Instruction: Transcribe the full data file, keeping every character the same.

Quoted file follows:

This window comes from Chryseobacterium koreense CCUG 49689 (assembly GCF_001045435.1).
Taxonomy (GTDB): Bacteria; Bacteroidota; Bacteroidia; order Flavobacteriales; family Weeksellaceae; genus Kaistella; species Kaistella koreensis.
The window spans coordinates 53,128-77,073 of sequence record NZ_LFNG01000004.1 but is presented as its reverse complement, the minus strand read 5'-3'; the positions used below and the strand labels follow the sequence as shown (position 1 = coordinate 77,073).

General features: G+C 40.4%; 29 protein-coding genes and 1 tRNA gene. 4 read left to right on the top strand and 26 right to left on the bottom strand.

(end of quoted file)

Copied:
This window comes from Chryseobacterium koreense CCUG 49689 (assembly GCF_001045435.1).
Taxonomy (GTDB): Bacteria; Bacteroidota; Bacteroidia; order Flavobacteriales; family Weeksellaceae; genus Kaistella; species Kaistella koreensis.
The window spans coordinates 53,128-77,073 of sequence record NZ_LFNG01000004.1 but is presented as its reverse complement, the minus strand read 5'-3'; the positions used below and the strand labels follow the sequence as shown (position 1 = coordinate 77,073).

General features: G+C 40.4%; 29 protein-coding genes and 1 tRNA gene. 4 read left to right on the top strand and 26 right to left on the bottom strand.